How does wool fair environmentally and socially as a material

The production of wool involves the use of pesticides, which cause particular impacts both as they are applied on the farm and in subsequent downstream processing. Traditionally sheep have been dipped to control parasite infection. The two pesticides most commonly used for dipping are organophosphates and pyrethoids. Exposure to the former is linked to severe nerve damage in humans (notably in the case of sheep dip in farmers). This has led to an increased use of the latter which has given rise to a significant growth in incidences of water pollution as pyrethoids are one thousand times more toxic to aquatic life than organophosphates.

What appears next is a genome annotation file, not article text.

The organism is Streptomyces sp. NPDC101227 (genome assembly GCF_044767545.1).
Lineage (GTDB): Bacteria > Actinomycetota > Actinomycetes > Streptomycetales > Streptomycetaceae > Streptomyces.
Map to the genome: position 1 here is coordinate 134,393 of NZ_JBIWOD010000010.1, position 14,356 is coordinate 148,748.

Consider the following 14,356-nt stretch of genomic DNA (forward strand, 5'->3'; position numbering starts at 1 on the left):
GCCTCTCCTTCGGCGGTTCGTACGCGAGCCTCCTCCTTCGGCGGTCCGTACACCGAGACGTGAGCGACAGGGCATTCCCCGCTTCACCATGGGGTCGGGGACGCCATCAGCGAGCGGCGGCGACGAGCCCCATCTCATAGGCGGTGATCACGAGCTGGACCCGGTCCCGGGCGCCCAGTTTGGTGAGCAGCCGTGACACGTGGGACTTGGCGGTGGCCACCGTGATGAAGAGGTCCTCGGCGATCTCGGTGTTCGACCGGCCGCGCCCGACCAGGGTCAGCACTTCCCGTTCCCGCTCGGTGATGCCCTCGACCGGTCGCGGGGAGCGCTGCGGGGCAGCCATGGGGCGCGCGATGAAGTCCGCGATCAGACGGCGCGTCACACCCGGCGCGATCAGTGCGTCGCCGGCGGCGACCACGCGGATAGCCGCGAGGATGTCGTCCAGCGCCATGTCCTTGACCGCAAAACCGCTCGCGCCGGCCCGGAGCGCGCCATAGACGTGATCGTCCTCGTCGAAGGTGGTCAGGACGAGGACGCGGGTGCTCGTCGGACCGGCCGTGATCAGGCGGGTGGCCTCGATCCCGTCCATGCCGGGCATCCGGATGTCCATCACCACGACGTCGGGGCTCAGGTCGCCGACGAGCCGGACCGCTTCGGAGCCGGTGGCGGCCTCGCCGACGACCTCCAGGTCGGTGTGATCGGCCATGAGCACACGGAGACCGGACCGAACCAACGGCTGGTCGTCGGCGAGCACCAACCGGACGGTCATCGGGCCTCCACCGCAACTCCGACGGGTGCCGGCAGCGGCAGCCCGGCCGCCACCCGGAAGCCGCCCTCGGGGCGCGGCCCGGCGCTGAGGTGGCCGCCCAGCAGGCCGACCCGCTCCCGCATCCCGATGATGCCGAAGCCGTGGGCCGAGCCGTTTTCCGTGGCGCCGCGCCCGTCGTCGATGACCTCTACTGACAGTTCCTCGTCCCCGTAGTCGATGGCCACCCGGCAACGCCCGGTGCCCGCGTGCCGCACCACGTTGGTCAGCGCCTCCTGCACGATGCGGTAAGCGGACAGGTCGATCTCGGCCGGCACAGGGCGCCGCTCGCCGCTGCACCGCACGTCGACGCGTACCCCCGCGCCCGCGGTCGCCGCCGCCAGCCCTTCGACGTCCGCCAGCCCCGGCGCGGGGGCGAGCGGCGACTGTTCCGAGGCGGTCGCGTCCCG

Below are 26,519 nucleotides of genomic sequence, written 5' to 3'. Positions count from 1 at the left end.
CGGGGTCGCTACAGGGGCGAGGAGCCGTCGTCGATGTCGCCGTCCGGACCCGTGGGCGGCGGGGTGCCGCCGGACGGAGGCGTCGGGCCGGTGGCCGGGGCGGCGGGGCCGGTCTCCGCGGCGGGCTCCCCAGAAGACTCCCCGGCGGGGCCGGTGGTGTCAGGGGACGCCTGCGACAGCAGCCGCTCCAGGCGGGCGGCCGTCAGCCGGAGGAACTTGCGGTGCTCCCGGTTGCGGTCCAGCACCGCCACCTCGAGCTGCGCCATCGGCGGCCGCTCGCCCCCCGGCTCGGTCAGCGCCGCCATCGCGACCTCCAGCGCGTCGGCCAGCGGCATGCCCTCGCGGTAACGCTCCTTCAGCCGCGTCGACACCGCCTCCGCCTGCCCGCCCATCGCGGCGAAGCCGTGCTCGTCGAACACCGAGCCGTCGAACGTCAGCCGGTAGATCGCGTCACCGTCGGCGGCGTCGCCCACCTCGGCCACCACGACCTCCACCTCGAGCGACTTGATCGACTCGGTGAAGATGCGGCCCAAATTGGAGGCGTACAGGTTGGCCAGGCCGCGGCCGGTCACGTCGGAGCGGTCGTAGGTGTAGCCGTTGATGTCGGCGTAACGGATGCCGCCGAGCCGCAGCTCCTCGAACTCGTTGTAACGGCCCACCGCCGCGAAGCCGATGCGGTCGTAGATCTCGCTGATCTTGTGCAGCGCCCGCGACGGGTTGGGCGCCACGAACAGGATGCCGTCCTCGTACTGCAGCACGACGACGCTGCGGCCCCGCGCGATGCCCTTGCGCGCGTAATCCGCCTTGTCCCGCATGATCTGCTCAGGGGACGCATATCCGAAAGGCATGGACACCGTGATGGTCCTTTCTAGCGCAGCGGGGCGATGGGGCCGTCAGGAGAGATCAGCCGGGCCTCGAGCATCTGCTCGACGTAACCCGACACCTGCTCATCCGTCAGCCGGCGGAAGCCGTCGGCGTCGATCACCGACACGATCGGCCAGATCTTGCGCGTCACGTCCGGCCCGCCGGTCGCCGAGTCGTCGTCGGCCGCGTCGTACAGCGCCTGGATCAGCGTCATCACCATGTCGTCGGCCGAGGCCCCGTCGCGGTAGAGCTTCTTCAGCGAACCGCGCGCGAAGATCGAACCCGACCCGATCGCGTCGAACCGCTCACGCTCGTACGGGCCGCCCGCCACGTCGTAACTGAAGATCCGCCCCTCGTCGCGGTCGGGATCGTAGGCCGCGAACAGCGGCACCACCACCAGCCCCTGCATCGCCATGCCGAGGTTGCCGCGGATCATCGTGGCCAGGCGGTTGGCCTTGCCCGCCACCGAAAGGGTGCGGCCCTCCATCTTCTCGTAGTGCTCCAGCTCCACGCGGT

Organic wool

The production of organic wool is extremely small-scale. It requires that at least 75% of the food consumed by the sheep is organically grown. In addition, the use of preventive medicine, pesticides and synthetic growth promoters are not allowed. Organic sheep rearing is almost solely associated with organic sheep meat production.

Wool sourcing

Major environmental impacts are associated with initial cleaning of raw wool (scouring). Effluents arising from wool scouring are significant in terms of their pollution potential to both water and land. Raw wool like all other natural fibres contains many impurities. It is scoured at hot temperatures in an aqueous solution of sodium hydroxide (caustic soda) and detergent to emulsify the grease. The process produces an effluent with high suspended solids content.

(Source: Kate Fletcher, 1999 www.demi.org.uk)